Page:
Welcome to a special edition of Sabbath Sunday! Today, the utterance of “Sleeping Village” isn’t always an act of self-aggrandizement. Our motley township owes an obvious debt to Black Sabbath…but @sleepingvillageband, today’s group in question, also lifted their moniker from Sababth’s plunder-worthy supply of deepcuts. The Birmingham Four have left a veritable canyon in the firmament of heavy music. As such, we dedicate every Sunday to recounting the history of their own discography, or to highlighting a lesser-known band carrying the mantle of Sabbathian legacy. Today, it's a case of the latter, as we briefly review Among the Gods, Sleeping Village’s debut EP.
Sleeping Village's style is unexpectedly varied, which is to say that Among the Gods doesn’t lean on the stereotypical Sabbath sound. While the elements are there--thick ‘n’ groovy guitar & bluesy bass that follows the riff--Sleeping Village has made a well-adjusted effort to play a nuanced love letter to ye doom of olde, intelligently picking & choosing qualities from influences galore. The nonchalant vocal delivery, for example, is similar to Zeeb Parkes on Friends of Hell-era Witchfinder. The emphasis on adventurous soloing recalls early Pentagram. The somber momentum on the (particularly rockin’) Lucky 7’s recalls the drive of Saint Vitus’ Clear Windowpane. I could go on, but here’s the bottom line: if you like doom that absolutely oozes that sweet retro sound, I have little doubt Sleeping Village will let you down. In this sense, Sleeping Village truly lives Among the Gods.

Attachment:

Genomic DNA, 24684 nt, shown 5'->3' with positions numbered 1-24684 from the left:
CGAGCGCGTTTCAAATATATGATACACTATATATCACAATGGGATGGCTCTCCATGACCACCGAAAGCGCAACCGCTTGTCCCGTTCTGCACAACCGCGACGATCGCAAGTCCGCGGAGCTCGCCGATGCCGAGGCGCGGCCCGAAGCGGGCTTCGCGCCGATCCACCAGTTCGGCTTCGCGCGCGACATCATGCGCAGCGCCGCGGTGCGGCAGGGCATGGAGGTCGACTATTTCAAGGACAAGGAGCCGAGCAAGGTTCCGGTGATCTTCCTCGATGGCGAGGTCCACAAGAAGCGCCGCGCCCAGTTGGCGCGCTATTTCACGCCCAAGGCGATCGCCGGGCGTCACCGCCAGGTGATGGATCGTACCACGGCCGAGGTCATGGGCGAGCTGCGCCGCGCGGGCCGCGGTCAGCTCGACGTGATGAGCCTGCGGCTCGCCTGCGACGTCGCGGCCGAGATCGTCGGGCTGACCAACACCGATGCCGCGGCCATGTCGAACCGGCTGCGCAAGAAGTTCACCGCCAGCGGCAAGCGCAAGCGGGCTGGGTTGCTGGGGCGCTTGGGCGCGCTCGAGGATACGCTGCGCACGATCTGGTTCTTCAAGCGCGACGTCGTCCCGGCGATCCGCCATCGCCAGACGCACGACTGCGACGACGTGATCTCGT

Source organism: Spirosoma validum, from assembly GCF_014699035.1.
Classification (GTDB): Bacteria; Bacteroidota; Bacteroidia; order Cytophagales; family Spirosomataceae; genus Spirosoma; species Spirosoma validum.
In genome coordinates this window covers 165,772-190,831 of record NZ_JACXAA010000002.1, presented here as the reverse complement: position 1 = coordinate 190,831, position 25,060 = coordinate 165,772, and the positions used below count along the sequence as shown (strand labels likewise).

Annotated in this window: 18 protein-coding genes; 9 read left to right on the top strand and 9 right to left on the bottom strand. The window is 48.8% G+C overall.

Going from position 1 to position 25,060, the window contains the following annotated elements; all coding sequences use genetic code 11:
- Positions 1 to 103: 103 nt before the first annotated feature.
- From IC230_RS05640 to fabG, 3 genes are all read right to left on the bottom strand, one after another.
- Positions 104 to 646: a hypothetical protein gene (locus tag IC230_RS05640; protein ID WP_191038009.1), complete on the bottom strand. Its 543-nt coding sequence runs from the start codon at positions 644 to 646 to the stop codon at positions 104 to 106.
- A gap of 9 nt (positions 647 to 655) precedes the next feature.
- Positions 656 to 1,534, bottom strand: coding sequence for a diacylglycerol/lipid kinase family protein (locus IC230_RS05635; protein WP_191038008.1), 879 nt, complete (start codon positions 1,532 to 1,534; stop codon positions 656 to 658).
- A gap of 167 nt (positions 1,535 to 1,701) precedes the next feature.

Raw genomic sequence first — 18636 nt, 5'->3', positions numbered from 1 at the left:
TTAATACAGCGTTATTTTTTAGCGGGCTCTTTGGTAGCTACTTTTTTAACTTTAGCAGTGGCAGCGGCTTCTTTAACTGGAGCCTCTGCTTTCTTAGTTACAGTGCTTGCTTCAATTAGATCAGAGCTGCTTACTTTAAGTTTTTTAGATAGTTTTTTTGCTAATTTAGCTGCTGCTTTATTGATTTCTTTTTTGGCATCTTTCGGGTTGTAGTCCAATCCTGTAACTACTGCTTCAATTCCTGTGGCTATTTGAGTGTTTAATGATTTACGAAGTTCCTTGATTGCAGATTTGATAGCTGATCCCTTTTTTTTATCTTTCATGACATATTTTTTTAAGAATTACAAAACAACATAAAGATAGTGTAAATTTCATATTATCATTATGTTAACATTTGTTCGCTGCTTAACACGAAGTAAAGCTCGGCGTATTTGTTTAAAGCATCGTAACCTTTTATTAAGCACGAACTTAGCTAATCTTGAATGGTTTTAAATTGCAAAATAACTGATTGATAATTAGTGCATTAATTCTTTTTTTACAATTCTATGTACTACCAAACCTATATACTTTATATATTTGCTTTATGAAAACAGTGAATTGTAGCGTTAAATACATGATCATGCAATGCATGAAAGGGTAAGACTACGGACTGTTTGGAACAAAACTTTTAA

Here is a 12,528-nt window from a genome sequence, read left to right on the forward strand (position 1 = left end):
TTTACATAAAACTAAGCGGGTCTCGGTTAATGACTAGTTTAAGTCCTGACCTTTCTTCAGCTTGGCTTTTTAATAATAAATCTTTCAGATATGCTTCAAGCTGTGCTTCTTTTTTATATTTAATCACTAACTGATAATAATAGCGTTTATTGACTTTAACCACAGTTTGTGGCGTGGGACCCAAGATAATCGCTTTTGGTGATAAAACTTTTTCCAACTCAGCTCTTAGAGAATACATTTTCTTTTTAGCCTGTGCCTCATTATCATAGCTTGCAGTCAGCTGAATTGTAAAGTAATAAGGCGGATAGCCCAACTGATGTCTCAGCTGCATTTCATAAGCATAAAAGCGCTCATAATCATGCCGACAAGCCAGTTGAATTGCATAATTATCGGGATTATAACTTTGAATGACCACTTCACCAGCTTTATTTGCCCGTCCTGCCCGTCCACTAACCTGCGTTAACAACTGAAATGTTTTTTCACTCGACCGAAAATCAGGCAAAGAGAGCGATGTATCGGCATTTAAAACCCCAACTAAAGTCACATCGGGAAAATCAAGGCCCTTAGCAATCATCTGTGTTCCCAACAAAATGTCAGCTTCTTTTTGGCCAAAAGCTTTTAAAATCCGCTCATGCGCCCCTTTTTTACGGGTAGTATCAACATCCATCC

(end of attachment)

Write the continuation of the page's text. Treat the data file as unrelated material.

The four tracks presented here feel very distinct, & thus, its frankly difficult to select a favorite. Ultimately, the title track feels like it illustrates the band’s strengths most effectively. A sneering chorus, backed by the fuzziest guitar tone money can buy, builds towards a galaxy-spanning solo--all the makings of a great tune.
Highly recommended. From one Sleeping Village to another: keep it up. We’re quite excited to hear what comes next!
Sleeping Village can be found:
A certain groggy-eyed, highfalutin' peasantry